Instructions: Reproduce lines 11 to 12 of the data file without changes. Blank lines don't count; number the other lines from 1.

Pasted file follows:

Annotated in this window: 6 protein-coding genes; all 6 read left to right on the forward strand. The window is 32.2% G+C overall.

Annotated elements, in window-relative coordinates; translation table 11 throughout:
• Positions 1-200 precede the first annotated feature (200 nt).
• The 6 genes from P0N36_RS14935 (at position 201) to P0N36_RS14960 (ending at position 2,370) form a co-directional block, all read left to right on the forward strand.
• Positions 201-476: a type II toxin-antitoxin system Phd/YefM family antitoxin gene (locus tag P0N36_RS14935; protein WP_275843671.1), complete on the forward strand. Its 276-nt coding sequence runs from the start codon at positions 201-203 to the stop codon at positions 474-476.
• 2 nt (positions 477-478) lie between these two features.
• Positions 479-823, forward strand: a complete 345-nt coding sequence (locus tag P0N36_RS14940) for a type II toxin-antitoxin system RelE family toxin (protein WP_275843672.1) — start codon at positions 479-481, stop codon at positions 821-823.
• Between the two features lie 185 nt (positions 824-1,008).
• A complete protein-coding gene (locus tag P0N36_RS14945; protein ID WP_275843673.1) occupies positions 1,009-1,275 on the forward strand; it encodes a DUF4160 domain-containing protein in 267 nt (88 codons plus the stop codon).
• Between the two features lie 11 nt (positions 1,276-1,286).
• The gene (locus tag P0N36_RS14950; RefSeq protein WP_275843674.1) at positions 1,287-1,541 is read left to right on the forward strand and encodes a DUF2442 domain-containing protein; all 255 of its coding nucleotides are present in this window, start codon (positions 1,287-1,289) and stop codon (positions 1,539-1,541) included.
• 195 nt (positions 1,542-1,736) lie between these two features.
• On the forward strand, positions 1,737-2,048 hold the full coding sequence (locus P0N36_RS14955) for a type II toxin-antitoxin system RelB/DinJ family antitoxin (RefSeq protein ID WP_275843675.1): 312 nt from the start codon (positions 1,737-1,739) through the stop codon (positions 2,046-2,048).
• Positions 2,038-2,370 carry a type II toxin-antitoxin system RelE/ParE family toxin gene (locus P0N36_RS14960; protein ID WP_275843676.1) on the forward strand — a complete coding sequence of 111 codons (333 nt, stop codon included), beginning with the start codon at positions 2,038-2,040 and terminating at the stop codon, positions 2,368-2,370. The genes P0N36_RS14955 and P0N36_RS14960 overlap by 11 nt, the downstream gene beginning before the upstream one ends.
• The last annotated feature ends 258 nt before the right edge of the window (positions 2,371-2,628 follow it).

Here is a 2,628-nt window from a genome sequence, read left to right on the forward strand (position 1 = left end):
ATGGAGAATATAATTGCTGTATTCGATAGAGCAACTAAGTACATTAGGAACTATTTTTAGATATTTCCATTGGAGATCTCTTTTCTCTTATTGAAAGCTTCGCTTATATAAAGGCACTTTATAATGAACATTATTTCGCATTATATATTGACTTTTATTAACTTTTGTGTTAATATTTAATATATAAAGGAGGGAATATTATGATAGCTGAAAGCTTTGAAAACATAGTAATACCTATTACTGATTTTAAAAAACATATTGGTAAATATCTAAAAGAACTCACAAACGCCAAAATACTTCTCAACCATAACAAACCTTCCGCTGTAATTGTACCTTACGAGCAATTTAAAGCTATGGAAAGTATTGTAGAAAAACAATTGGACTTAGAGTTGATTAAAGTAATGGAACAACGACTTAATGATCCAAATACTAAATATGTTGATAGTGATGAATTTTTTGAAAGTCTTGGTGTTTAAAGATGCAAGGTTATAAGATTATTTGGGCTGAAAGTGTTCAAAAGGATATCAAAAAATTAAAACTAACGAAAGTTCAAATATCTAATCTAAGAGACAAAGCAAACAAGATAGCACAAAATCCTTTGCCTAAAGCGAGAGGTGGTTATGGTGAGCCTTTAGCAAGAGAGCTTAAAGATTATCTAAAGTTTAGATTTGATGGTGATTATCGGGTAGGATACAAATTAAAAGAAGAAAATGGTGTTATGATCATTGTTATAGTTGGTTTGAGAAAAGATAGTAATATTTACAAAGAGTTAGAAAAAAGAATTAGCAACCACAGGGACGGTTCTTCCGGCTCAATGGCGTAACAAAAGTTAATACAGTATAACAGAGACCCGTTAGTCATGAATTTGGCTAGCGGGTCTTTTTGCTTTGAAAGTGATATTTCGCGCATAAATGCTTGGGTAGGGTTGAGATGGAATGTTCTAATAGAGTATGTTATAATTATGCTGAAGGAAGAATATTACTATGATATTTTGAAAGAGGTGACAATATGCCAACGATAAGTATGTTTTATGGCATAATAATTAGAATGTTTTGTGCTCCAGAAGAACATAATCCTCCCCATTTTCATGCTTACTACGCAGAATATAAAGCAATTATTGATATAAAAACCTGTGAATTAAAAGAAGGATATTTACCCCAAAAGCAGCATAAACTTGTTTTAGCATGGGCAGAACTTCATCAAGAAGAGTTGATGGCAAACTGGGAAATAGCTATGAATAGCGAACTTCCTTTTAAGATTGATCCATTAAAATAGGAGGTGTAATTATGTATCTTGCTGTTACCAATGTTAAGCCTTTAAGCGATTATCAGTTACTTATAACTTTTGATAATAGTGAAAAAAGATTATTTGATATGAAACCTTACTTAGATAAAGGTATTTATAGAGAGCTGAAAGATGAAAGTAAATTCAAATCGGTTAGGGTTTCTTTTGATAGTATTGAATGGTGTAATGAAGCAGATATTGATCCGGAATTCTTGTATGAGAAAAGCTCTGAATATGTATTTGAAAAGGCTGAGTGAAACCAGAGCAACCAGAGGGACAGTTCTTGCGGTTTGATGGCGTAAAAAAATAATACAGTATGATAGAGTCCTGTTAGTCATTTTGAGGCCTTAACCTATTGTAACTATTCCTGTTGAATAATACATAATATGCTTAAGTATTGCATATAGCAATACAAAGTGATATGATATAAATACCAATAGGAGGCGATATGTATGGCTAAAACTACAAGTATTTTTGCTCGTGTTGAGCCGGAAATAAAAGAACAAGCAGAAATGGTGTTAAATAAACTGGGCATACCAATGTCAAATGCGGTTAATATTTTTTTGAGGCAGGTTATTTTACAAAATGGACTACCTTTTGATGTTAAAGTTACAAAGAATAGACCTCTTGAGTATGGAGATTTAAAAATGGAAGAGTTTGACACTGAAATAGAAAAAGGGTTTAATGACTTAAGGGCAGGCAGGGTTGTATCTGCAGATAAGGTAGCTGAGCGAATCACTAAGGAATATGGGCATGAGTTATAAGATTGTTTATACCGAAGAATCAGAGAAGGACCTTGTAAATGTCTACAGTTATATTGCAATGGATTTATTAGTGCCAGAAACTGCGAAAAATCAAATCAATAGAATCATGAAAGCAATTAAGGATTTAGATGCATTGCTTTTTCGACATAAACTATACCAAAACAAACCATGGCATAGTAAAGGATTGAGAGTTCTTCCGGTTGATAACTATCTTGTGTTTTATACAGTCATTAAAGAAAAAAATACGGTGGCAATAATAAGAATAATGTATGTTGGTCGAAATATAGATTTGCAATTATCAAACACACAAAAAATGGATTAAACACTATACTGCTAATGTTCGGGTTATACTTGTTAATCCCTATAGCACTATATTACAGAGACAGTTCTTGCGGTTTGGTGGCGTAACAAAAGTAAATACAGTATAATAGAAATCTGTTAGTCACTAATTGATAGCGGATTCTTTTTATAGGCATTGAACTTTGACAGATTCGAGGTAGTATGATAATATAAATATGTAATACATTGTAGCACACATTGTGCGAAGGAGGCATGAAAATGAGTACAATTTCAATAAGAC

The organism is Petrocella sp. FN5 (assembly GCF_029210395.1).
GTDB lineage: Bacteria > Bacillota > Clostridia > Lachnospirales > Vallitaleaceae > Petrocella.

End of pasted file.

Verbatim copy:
• The gene (locus tag P0N36_RS14950; RefSeq protein WP_275843674.1) at positions 1,287-1,541 is read left to right on the forward strand and encodes a DUF2442 domain-containing protein; all 255 of its coding nucleotides are present in this window, start codon (positions 1,287-1,289) and stop codon (positions 1,539-1,541) included.
• 195 nt (positions 1,542-1,736) lie between these two features.